Modern Minoan Paganism: Walking with Ariadne's Tribe

Walk the sacred labyrinth with Ariadne, the Minotaur, the Great Mothers, Dionysus, and the rest of the Minoan pantheon. Modern Minoan Paganism is an independent polytheist spiritual tradition that brings the gods and goddesses of the ancient Minoans alive in the modern world. We're a revivalist tradition, not a reconstructionist one; we rely heavily on shared gnosis and the practical realities of Paganism in the modern world. Ariadne's thread reaches across the millennia to connect us with the divine. Will you follow where it leads?

Find out all about Modern Minoan Paganism on our website: We're a welcoming tradition, open to all who share our love for the Minoan deities and respect for our fellow human beings.

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The Mysterious Minoan Snake Goddess Figurines

Posted by on in Paths Blogs

The photo above (image CC BY 3.0 via Wikimedia Commons) shows two full faience figurines and one partial one from Knossos as displayed at the Heraklion Archaeological Museum. You're probably already familiar with at least the two full ones in the middle and on the left.

What you might not know is that they weren't found in such a complete state, and at least one of them may have been reconstructed incorrectly.

Here's the thing: Both of the Snake Goddess figurines in the photo above have been extensively reconstructed. Here's what the one in the center looked like after Sir Arthur Evans' archaeological team had put the smithereens of her skirt back together:

Minoan Snake Goddess figurine

These photos are from Sir Arthur Evans' book series The Palace of Minos (now in the public domain). They show that this figurine was missing her left arm and her entire head when found - both of those parts are reconstructions. The famous headdress with the cat on it was found "nearby" (that's all the info that was in Evans' field notes) so we have no way of knowing whether it even belongs with this figurine at all - though I will admit to kind of liking it. The reconstructed arm matches the one that was found intact, and the head is a reasonable guess based on Minoan art and the ends of long hair visible on the figurine's back. So except for the question about the headdress, this reconstruction is a reasonable guess and is probably correct.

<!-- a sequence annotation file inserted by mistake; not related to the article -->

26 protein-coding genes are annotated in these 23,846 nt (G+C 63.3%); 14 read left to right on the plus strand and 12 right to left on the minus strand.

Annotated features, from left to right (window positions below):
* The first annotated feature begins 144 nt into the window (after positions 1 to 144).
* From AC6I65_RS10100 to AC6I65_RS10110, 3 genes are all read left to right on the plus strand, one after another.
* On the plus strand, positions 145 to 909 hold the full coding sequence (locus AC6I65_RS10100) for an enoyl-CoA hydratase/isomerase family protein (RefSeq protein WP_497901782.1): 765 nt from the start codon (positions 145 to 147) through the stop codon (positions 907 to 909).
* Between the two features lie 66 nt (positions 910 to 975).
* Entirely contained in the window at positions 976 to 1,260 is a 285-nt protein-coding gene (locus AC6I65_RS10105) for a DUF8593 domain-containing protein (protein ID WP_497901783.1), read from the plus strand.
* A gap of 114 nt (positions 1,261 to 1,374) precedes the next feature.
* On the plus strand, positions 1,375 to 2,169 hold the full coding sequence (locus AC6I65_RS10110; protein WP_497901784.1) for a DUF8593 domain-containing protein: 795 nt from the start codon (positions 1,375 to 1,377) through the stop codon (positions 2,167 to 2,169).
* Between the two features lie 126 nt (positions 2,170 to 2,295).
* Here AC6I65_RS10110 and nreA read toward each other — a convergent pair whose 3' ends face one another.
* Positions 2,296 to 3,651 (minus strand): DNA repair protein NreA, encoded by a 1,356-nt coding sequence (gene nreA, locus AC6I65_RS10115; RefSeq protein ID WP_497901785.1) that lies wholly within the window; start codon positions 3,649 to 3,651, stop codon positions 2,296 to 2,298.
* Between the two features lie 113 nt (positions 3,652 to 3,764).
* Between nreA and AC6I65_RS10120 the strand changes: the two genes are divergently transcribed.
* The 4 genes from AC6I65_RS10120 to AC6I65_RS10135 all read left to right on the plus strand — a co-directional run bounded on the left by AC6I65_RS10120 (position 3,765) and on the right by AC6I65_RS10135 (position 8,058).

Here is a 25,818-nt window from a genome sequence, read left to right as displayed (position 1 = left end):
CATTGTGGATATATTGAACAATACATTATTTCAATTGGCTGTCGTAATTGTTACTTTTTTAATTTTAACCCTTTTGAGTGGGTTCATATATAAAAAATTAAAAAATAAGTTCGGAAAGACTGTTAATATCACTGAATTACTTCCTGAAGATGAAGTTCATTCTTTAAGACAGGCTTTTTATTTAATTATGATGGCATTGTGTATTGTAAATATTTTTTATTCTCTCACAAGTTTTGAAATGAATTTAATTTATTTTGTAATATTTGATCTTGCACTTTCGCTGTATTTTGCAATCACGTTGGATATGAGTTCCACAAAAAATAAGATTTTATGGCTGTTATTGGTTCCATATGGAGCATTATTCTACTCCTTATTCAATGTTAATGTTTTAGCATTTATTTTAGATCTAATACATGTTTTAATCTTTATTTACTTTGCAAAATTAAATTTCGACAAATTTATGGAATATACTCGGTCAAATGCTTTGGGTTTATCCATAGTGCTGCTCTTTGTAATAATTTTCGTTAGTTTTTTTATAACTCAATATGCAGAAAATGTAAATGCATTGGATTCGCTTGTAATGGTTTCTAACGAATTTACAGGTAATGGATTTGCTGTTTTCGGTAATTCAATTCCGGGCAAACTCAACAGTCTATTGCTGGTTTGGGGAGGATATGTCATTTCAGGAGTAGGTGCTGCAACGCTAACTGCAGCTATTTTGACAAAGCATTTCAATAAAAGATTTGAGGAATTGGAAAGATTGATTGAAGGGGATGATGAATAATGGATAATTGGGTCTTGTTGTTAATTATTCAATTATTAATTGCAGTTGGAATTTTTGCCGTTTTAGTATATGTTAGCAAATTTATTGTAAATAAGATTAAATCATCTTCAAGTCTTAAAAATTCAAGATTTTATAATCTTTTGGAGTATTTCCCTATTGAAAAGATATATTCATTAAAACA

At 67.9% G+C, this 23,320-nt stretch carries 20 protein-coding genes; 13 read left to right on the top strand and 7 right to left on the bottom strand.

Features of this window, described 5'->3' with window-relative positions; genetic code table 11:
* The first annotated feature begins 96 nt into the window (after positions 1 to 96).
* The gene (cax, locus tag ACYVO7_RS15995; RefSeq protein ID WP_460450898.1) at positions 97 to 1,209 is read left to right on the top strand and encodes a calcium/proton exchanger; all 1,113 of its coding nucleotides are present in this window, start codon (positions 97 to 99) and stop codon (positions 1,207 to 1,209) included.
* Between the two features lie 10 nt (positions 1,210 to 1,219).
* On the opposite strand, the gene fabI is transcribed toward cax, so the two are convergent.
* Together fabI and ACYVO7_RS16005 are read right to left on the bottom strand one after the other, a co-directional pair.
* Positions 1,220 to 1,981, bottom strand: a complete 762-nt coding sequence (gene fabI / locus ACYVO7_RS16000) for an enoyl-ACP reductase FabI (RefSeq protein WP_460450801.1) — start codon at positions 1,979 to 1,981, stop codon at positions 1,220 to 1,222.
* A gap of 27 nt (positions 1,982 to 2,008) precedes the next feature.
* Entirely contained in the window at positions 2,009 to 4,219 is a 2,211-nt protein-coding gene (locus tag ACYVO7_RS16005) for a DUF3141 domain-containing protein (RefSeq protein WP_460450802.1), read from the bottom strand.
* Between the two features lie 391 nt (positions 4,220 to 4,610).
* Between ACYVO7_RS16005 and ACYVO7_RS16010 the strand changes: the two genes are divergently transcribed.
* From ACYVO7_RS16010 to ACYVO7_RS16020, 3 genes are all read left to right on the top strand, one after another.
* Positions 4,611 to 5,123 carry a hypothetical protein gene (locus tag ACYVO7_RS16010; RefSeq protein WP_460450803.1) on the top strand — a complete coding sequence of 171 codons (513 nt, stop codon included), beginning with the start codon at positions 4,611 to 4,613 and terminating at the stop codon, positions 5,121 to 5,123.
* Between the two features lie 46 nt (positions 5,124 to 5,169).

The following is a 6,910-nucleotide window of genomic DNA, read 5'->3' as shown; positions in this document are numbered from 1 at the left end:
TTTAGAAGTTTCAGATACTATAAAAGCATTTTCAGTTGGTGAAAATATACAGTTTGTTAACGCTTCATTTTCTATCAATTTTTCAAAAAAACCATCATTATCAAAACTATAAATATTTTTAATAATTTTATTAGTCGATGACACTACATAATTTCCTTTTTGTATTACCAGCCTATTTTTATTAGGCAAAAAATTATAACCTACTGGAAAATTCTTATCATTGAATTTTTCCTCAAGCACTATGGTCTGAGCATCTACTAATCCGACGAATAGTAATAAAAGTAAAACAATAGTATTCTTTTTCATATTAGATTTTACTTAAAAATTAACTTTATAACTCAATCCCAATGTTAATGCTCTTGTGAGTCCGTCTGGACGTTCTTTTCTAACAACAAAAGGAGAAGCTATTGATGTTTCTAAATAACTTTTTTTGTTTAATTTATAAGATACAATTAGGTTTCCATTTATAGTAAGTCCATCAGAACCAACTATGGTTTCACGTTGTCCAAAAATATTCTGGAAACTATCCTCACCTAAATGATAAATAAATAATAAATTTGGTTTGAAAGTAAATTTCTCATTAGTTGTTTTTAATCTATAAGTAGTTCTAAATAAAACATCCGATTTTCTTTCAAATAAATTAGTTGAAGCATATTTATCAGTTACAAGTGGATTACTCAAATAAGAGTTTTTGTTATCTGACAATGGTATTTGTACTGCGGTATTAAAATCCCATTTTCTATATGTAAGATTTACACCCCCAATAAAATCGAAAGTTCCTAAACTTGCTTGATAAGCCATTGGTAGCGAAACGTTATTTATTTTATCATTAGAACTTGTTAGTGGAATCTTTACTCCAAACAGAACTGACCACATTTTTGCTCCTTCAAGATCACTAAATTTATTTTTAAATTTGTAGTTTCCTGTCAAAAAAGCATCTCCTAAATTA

The figurine on the far left, with the tall headdress and the snakes running up both arms, was also broken when she was found. Here's the color plate from The Palace of Minos that shows which parts are original and which are reconstructed:

Minoan faience snake goddess figurine

If you look carefully, you can see that some parts of the figurine are colored in (the head, torso, right arm, and a small piece of the skirt) and the rest is black and white. The black and white parts were missing entirely when the figurine was found. They had to be reconstructed.

Now look back up at the photo at the top of this post. You can see that the skirt on the far right has a narrow horizontal waistband, while the original parts of the Snake Goddess figurine we're looking at here do not have that kind of waistband. Instead, her garment has a drop waist that's outlined by writhing snakes. Ignoring the fact that the waistlines don't match, Evans decided to copy the skirt on the right when he was reconstructing the figurine on the far left.

Archaeologists now agree that the skirt reconstruction is incorrect.

And if we're really honest, we have no idea what the top of that third figurine originally looked like. We don't know whether it was a Snake Goddess figurine or something else entirely.

These figurines were found in the Knossos Temple Repositories, which appear to have been a sort of "sacred garbage dump" for decommissioned ritual objects - everything in the Repositories was broken in some way, destroyed so it could no longer be used. And the artifacts were all jumbled up, deposited there repeatedly over time. So there was no organization to it and no way to tell for certain which objects were associated with which for ritual use.

We have no idea whether any of these three figurines were ever used together. Even if they were, they would not have represented the Maiden, Mother, and Crone goddess aspects because that's a concept that was invented in the 20th century by Robert Graves. Yes, the Maiden/Mother/Crone triplicity is internally consistent and has a great deal of spiritual value for many people. I'm not arguing that.

But it's not historical and should not be applied to ancient cultures. If you're looking for well-researched information about what Graves created and what's historic, I can recommend Mark Carter's excellent book Stalking the Goddess.

But back to the Minoan figurines.

We're left with some intriguing little statues that can inspire our modern spiritual practice. We can use them to connect with some of the Minoan goddesses (in MMP we tend to lean toward the Serpent Mother and/or Ariadne). We can admire the skill that created such beautiful sacred objects.

And we can allow ourselves to be open to not having all the answers. Because sometimes that's how spirituality works.

In the name of the bee,
And of the butterfly,
And of the breeze, amen.


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Laura Perry is a priestess and creator who works magic with words, paint, ink, music, textiles, and herbs. She is the founder and Temple Mom of Modern Minoan Paganism. When she's not busy drawing and writing, you can find her in the garden or giving living history demonstrations at local historic sites.


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